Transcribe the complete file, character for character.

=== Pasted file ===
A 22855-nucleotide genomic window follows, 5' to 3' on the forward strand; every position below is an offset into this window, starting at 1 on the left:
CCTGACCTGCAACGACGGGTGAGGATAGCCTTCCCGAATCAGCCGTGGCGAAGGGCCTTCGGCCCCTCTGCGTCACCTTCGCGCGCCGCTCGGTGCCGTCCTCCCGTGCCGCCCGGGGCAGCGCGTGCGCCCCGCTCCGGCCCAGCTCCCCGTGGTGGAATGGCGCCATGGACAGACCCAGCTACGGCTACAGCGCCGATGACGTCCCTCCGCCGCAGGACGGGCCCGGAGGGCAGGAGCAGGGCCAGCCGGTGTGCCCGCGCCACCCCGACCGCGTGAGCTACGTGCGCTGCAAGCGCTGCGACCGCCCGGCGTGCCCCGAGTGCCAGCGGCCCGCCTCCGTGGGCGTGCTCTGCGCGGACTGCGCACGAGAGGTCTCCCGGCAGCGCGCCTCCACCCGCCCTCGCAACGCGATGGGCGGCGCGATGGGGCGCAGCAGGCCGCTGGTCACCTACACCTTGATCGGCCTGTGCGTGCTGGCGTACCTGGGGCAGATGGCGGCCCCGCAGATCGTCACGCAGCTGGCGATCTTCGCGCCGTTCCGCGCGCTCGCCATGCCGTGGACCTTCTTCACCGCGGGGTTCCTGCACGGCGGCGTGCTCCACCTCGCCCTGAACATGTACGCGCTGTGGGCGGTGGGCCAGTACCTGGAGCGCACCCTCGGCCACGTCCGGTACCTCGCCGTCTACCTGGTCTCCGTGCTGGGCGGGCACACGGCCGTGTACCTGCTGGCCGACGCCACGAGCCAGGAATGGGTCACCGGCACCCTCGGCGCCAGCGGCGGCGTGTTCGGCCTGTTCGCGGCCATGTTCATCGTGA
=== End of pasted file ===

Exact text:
A 22855-nucleotide genomic window follows, 5' to 3' on the forward strand; every position below is an offset into this window, starting at 1 on the left:
CCTGACCTGCAACGACGGGTGAGGATAGCCTTCCCGAATCAGCCGTGGCGAAGGGCCTTCGGCCCCTCTGCGTCACCTTCGCGCGCCGCTCGGTGCCGTCCTCCCGTGCCGCCCGGGGCAGCGCGTGCGCCCCGCTCCGGCCCAGCTCCCCGTGGTGGAATGGCGCCATGGACAGACCCAGCTACGGCTACAGCGCCGATGACGTCCCTCCGCCGCAGGACGGGCCCGGAGGGCAGGAGCAGGGCCAGCCGGTGTGCCCGCGCCACCCCGACCGCGTGAGCTACGTGCGCTGCAAGCGCTGCGACCGCCCGGCGTGCCCCGAGTGCCAGCGGCCCGCCTCCGTGGGCGTGCTCTGCGCGGACTGCGCACGAGAGGTCTCCCGGCAGCGCGCCTCCACCCGCCCTCGCAACGCGATGGGCGGCGCGATGGGGCGCAGCAGGCCGCTGGTCACCTACACCTTGATCGGCCTGTGCGTGCTGGCGTACCTGGGGCAGATGGCGGCCCCGCAGATCGTCACGCAGCTGGCGATCTTCGCGCCGTTCCGCGCGCTCGCCATGCCGTGGACCTTCTTCACCGCGGGGTTCCTGCACGGCGGCGTGCTCCACCTCGCCCTGAACATGTACGCGCTGTGGGCGGTGGGCCAGTACCTGGAGCGCACCCTCGGCCACGTCCGGTACCTCGCCGTCTACCTGGTCTCCGTGCTGGGCGGGCACACGGCCGTGTACCTGCTGGCCGACGCCACGAGCCAGGAATGGGTCACCGGCACCCTCGGCGCCAGCGGCGGCGTGTTCGGCCTGTTCGCGGCCATGTTCATCGTGA